I kid you not. One of my ex-sons-in-law told me this tip. The funny thing is, when I thanked him for it some years afterward, he didn’t remember telling it to me. Maybe he was just jerking my chain, but it works, anyway.

Okay, first find the spot. It’s halfway between the hollow at the base of your throat and the hollow between your … um … pectorals. Halfway between, okay. Got it? Good.

Next time you get the hiccups, concentrate on that spot. You don’t have to hold your breath. You don’t have to look at the spot, or touch it or press it or rub it or anything; just concentrate your inner attention on it. If that doesn’t stop the hiccups right away, try moving the center of your attention up or down that line until you find your sweet spot.

I used to be a martyr to hiccups. I hiccuped like a cartoon character. If I didn’t let it out in a HIC that startled birds into flight, the force of it would shake my whole body and literally hurt. The attack could last for hours and left me sore. There’s probably a medical term for it, but I don’t know what it is. Sometimes holding my breath stopped it, sometimes drinking water and counting to ten, or twenty, or as far as I could before red spots started dancing for me would stop it. I remember somebody making me breathe into a brown paper bag, probably in the hope that carbon dioxide poisoning would spare them the ordeal of watching me. I remember my mother’s mother singing me a song about “Got the HICcups, oh, Lordy…,” hoping I could laugh them away, which sometimes helped and sometimes made them worse. Same with people jumping at me and going, “BOO!” in hopes of scaring them out of me.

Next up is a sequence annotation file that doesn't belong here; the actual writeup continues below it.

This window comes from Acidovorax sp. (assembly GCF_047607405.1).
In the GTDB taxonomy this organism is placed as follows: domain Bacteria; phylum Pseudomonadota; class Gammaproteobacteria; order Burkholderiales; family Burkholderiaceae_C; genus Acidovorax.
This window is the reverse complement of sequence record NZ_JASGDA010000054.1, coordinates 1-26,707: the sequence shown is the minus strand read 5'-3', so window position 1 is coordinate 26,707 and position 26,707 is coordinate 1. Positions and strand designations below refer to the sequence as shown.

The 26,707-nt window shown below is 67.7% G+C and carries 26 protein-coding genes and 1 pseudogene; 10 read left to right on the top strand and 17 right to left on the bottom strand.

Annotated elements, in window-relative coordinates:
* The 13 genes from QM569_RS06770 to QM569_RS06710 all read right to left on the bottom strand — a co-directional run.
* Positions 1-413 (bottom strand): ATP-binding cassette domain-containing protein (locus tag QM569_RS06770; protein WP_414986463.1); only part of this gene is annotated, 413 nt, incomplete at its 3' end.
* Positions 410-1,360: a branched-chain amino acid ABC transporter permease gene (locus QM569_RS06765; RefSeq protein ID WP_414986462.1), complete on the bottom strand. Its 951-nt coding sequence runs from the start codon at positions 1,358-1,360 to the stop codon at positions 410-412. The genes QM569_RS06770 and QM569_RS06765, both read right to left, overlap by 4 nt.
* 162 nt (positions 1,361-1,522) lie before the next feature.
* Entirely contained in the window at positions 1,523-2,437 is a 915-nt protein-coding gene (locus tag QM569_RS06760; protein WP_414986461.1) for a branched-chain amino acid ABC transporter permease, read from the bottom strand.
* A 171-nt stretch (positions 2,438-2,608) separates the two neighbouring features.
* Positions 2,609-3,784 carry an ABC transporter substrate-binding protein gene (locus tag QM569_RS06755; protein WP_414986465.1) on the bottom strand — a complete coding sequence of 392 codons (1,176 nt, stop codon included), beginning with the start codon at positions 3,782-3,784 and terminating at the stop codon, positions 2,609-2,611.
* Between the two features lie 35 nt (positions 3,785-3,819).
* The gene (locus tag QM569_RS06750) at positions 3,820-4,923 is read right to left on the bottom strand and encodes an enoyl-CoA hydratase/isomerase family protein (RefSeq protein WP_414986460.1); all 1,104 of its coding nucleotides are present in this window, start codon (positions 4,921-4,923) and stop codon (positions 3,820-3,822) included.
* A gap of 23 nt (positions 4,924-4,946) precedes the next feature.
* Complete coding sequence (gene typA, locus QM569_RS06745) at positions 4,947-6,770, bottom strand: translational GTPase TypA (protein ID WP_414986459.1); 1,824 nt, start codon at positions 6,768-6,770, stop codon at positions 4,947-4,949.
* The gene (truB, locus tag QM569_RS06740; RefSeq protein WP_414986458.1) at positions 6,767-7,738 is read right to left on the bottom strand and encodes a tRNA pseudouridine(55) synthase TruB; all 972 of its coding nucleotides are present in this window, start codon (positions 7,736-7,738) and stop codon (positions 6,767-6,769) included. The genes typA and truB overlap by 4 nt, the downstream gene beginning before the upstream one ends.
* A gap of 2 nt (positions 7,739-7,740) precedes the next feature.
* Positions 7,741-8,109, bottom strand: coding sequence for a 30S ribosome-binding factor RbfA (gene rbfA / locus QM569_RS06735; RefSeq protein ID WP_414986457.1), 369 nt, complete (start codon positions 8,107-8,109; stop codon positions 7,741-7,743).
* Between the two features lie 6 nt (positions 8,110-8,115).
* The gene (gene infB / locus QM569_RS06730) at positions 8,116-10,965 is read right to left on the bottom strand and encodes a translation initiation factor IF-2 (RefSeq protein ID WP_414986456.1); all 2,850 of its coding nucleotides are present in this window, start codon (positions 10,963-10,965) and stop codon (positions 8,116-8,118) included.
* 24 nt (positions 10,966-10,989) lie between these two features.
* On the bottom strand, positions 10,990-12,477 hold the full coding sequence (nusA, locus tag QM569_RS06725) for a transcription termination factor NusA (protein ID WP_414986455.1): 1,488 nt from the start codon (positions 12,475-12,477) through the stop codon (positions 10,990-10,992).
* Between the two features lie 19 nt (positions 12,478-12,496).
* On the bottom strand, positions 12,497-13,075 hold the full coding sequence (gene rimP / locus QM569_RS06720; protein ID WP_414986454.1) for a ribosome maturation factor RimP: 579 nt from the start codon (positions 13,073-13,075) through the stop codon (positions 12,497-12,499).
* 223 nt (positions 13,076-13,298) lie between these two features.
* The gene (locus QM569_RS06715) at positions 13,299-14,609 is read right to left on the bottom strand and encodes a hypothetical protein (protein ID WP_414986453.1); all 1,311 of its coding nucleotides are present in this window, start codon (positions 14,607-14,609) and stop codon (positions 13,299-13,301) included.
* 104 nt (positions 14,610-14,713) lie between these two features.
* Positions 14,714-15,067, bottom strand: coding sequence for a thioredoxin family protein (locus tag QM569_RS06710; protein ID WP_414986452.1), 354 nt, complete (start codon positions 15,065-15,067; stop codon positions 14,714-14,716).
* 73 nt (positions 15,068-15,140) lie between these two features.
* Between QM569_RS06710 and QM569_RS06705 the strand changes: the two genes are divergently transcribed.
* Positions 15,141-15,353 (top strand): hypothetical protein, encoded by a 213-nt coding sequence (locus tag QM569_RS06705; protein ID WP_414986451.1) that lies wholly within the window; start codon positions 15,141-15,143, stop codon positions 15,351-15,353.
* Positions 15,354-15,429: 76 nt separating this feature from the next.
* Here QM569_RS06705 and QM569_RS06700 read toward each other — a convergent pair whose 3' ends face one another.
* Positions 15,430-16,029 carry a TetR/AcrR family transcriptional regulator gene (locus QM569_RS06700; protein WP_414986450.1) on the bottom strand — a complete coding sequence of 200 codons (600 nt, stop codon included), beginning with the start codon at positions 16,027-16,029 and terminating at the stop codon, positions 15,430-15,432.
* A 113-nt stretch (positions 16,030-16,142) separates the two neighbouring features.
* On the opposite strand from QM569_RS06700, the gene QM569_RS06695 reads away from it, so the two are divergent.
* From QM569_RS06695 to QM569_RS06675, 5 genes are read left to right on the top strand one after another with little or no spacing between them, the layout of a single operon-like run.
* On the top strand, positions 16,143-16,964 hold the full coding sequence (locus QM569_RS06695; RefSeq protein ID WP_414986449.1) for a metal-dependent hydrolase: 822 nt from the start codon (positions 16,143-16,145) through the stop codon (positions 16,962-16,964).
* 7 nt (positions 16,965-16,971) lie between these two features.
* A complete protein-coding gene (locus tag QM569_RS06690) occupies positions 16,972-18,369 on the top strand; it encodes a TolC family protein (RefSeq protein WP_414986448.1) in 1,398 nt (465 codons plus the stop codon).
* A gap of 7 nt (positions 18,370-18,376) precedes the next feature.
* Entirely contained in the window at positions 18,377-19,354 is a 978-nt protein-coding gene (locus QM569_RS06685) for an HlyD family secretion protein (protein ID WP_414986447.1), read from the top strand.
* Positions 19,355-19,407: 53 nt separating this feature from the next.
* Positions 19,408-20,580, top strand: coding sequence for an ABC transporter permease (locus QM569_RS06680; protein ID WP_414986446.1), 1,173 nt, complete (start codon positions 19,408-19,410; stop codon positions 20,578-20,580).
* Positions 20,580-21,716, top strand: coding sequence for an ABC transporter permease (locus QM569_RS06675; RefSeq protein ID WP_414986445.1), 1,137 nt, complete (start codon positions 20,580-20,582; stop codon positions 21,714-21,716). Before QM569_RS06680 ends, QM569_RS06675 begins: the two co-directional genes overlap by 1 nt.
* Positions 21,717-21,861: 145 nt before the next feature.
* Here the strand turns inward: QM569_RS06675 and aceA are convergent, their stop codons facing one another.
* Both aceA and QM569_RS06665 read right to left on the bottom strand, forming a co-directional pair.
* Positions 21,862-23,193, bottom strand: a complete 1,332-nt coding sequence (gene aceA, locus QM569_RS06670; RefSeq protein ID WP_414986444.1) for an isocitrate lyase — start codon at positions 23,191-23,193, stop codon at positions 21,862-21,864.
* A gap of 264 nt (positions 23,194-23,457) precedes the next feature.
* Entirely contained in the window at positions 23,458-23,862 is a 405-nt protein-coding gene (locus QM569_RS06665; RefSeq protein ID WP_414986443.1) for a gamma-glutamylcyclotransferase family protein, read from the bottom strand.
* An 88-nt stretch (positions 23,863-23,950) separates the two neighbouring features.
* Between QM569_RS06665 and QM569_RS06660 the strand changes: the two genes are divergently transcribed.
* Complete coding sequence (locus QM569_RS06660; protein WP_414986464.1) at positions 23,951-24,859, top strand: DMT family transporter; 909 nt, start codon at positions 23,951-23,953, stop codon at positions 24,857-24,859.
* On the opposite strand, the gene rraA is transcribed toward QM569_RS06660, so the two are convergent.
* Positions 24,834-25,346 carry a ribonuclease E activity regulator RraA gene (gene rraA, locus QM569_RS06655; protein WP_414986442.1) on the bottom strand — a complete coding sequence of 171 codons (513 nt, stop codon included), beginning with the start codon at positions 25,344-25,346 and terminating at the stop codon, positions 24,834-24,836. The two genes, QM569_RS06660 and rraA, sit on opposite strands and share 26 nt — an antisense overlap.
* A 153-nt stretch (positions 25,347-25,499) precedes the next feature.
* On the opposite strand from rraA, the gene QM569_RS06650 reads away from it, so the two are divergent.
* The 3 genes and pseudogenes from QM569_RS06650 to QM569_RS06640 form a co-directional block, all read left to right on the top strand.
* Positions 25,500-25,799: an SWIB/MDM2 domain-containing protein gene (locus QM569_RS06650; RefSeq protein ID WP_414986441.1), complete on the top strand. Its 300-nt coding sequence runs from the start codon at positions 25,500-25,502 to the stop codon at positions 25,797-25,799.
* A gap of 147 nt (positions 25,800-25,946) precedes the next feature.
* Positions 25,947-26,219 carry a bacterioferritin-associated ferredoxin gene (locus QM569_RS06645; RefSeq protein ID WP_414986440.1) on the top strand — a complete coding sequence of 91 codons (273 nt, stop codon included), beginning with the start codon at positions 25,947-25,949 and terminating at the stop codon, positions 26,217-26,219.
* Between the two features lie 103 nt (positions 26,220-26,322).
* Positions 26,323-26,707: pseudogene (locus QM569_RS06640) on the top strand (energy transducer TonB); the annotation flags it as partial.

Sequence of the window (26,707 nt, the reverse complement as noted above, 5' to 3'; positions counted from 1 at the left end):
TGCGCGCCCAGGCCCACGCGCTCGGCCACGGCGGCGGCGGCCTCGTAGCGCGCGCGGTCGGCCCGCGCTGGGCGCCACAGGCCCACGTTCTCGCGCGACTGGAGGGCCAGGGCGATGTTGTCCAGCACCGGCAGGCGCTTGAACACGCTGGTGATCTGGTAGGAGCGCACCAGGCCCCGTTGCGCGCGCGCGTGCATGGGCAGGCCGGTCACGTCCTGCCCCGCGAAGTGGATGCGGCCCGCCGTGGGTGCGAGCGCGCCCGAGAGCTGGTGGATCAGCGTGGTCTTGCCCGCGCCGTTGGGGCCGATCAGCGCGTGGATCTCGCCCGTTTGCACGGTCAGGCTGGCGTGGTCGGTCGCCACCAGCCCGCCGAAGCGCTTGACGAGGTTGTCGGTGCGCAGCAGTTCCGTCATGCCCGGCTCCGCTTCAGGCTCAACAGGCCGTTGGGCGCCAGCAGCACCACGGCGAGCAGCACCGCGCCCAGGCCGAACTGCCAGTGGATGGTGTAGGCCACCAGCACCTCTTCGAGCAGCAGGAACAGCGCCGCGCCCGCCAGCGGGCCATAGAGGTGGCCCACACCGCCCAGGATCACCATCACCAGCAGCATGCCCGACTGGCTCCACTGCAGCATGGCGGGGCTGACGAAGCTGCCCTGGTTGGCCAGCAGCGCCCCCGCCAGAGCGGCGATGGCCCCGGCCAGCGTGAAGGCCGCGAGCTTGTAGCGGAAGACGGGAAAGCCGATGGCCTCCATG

Since I learned this sweet spot thing, I haven’t had the hiccups for more than a minute, tops. I hope it works for you, too.

MA

writing prompt: Give a character the hiccups at an inappropriate time: in church, while hiding, during a romantic conversation, in a space suit, underwater….

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